London, Spain, and the South of France

Ferrari 599 GTB
Ferrari 599 GTB at Fiorano… wearing Russian plates

A few areas with a long history of exotic car ownership by ultra-wealthy Russians, Hong Kong-based Chinese, Indians, Southeast Asians, and Middle Easterners, have been London, the South of France, and Marbella, Spain. Many who felt the need for speed but didn’t want to worry about being robbed, kidnapped, or assassinated, bought majestic walled estates in London or along the Cóte d’Azur and satisfied their auto ambitions far from the prying eyes of both the common folks and the tax collectors.

As for the long range, India will almost certainly never have a sizable exotic car market, be it new or used, because the traffic chaos and lack of highways make Ferrari ownership impractical. China, on the other hand, is building a modern highway system and ring-roads around the major cities. China is also building race tracks, and in a decade there may be enough venues and a broad support base to sustain a collector car market.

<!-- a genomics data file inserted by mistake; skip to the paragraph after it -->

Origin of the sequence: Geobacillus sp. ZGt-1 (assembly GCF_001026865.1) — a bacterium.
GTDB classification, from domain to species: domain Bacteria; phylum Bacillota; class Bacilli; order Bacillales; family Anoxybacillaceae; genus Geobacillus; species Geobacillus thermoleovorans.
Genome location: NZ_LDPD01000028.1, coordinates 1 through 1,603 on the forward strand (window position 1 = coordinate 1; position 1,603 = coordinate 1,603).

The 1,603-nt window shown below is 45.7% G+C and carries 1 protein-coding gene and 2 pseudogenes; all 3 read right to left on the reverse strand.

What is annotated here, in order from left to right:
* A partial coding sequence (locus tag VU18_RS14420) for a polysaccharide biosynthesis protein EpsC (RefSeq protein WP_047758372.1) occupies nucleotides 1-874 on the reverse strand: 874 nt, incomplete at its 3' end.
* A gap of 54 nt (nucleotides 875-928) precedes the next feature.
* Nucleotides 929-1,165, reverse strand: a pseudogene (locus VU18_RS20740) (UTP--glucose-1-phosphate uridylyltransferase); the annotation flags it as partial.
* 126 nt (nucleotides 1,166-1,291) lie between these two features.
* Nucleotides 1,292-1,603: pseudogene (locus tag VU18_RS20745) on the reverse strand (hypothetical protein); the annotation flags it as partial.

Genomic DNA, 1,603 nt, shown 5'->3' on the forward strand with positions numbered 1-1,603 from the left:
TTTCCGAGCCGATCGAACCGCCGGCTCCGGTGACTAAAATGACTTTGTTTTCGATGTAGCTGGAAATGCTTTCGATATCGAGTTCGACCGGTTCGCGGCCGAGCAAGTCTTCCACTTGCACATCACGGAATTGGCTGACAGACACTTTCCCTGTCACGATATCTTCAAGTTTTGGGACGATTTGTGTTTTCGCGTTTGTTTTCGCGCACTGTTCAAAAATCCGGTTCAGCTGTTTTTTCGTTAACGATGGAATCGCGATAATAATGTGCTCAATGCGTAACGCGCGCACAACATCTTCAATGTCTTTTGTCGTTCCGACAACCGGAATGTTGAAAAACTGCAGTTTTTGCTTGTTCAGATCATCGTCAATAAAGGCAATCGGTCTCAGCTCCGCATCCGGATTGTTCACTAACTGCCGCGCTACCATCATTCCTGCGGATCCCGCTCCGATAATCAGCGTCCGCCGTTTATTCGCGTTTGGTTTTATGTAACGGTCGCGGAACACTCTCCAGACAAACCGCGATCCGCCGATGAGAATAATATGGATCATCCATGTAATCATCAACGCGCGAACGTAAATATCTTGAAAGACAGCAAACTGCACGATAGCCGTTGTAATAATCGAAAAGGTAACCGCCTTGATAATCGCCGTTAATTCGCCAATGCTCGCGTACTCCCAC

Russia is moving fast. Cars have quickly become a fashion statement there, and anything that sets you apart is chic, with the current car to have being a new Maybach 62 at a modest €800,000 (about $1.2m), with duty paid. The Middle East has no lack of money, but with 120-degree days in the summer months, big and comfortable is better than small and fast, and so Ferraris are a plaything to own but to use sparingly.

The need to build an infrastructure

Human nature dictates that Russians, Chinese, and Middle Easterners are more comfortable doing business with their own markets. So markets will only really develop when Russian or Chinese billionaires add a classic car department to their Shanghai or Moscow Ferrari franchise. Then they’ll add knowledgeable technicians, service, and parts, and perhaps organize rallies and tours for local enthusiasts. At the moment, they’re too busy selling new cars to worry about old ones.

In time, I predict that Russia and China will develop a classic car market, as did Japan, but don’t expect a wave of Russian, Indian, or Chinese entrepreneurs to drive up 275 GTB/4 prices anytime soon.